Next, a carpet cutter, pry bar, chisel and razor knife all played a part in removing the foam so the tray could lay flush. The tray that was purchased came standard with a weep hole in it to accommodate a drain tube of some sort, which needed to prevent water from running into unwanted areas. I would suggest purchasing a tray that has that hardware included, as it was time-consuming and expensive to find a flush mounted drain to fit the tray. Using the same tools, an additional channel was cut out for the drain tube to fit into and ultimately run water towards the bilge.


Before securing the tray, I took advantage of the wide-open workspace and removed some additional foam on side of the tray in order to add a through-bolt for a mounting backing plate for my electronics mounts. The use of Bert’s Custom Tackle 6-inch track makes for a clean flush look that is very durable, secure and makes it easy to remove the units.

cutting out more foam
The foam is harder than you’d think. It took some elbow grease to get it fully removed.
add electronics mount backer
While I was into the subsurface of the front deck, I added a backing plate for the electronics mount to increase rigidity for the graphs. I had to scrape away more foam from under the deck, but it worked out.
dry fit foot pedal tray
After some carving and cutting, the recessed foot-pedal tray was ready to install.

Once the electronics mounts were installed, I simply dry fit everything to make sure that the drain hose and channel worked properly. The final step was to secure the tray with a bead of silicone and screws.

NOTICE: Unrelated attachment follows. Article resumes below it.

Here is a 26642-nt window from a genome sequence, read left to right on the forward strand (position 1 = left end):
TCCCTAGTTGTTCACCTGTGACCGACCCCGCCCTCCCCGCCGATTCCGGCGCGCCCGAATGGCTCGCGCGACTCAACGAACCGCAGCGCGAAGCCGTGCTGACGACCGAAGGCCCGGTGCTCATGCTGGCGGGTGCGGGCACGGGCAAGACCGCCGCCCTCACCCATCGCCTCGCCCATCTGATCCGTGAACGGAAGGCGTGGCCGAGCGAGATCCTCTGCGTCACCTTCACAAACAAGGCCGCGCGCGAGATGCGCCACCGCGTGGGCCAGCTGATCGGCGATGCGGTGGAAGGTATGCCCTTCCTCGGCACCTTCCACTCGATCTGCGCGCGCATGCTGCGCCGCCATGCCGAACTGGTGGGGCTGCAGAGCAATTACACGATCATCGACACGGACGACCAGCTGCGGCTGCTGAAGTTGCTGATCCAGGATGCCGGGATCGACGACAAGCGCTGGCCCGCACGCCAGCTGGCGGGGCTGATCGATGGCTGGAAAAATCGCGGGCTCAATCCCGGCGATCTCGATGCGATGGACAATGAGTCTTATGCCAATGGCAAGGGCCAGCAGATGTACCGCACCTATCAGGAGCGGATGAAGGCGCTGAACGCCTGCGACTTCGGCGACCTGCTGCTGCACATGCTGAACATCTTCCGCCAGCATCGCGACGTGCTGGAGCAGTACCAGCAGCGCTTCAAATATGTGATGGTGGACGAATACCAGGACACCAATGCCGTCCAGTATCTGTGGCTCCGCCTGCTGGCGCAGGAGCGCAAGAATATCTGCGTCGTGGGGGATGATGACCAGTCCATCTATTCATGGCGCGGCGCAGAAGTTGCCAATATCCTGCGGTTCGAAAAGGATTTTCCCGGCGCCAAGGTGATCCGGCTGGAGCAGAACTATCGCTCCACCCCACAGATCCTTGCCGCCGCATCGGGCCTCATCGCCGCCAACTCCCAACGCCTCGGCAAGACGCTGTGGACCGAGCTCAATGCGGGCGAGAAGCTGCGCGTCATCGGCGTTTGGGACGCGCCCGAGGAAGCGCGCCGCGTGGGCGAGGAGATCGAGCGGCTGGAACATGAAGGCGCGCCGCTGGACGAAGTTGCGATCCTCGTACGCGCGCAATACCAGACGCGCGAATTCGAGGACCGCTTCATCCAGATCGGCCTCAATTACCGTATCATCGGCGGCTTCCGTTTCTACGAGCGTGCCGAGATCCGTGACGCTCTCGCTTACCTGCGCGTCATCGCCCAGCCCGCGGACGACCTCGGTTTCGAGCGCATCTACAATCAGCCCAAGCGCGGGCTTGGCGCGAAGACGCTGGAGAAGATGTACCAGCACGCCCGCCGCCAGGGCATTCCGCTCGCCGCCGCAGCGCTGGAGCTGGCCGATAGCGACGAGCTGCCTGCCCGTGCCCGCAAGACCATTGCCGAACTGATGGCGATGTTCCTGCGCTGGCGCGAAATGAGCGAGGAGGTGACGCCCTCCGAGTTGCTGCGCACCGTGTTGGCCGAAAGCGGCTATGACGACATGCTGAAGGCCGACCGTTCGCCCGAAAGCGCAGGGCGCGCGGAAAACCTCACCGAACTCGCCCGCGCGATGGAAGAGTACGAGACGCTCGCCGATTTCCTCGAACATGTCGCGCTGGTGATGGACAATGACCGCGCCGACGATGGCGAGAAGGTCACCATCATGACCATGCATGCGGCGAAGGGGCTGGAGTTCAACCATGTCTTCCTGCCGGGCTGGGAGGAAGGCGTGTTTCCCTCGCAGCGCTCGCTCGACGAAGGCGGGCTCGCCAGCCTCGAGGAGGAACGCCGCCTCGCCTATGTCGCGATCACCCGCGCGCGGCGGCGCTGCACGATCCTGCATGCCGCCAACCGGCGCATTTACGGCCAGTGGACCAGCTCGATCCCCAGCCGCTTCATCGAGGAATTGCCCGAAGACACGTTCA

completed project
The finished product of the recessed foot pedal tray.

This project, by most standards was a simple one, but as a newbie when it comes to installing a foot-pedal tray, and with so many unknowns, it took more time and calculations to make sure no large mistakes were made.

Capt. Ross Robertson

Bigwater Fishing


GET THE NEWSLETTER Join the List and Never Miss a Thing.

Recommended Articles

Recent Videos

Why Mark Courts LOVES the NEW Minn Kota QUEST Trolling Motors

Old Town Sportsman AutoPilot 120 UNBOXING

Why Mark Courts LOVES the NEW Minn Kota QUEST Trolling Motors

GENIUS Planer Board Modification Tip with Ross Robertson

Why Mark Courts LOVES the NEW Minn Kota QUEST Trolling Motors

In-Fisherman's Old Town Sportsman PDL 120 Walk-Through with Thomas Allen

Why Mark Courts LOVES the NEW Minn Kota QUEST Trolling Motors

Old Town Salty PDL 120 Kayak Walk-Through

Why Mark Courts LOVES the NEW Minn Kota QUEST Trolling Motors

NEW In-Fisherman TV River Jet Boat: Yamaha Powered SmokerCraft Pro Sportsman 1866

Why Mark Courts LOVES the NEW Minn Kota QUEST Trolling Motors

DECKED OUT 2023 Starcraft STX 2050: New In-Fisherman TV Boat

In-Fisherman Magazine Covers Print and Tablet Versions

GET THE MAGAZINE Subscribe & Save

Digital Now Included!


Give a Gift   |   Subscriber Services


Buy Digital Single Issues

Magazine App Logo

Don't miss an issue.
Buy single digital issue for your phone or tablet.

Buy Single Digital Issue on the In-Fisherman App

Other Magazines

See All Other Magazines

Special Interest Magazines

See All Special Interest Magazines

GET THE NEWSLETTER Join the List and Never Miss a Thing.

Get the top In-Fisherman stories delivered right to your inbox.

Phone Icon

Get Digital Access.

All In-Fisherman subscribers now have digital access to their magazine content. This means you have the option to read your magazine on most popular phones and tablets.

To get started, click the link below to visit and learn how to access your digital magazine.

Get Digital Access

Not a Subscriber?
Subscribe Now

Enjoying What You're Reading?

Get a Full Year
of Guns & Ammo
& Digital Access.

Offer only for new subscribers.

Subscribe Now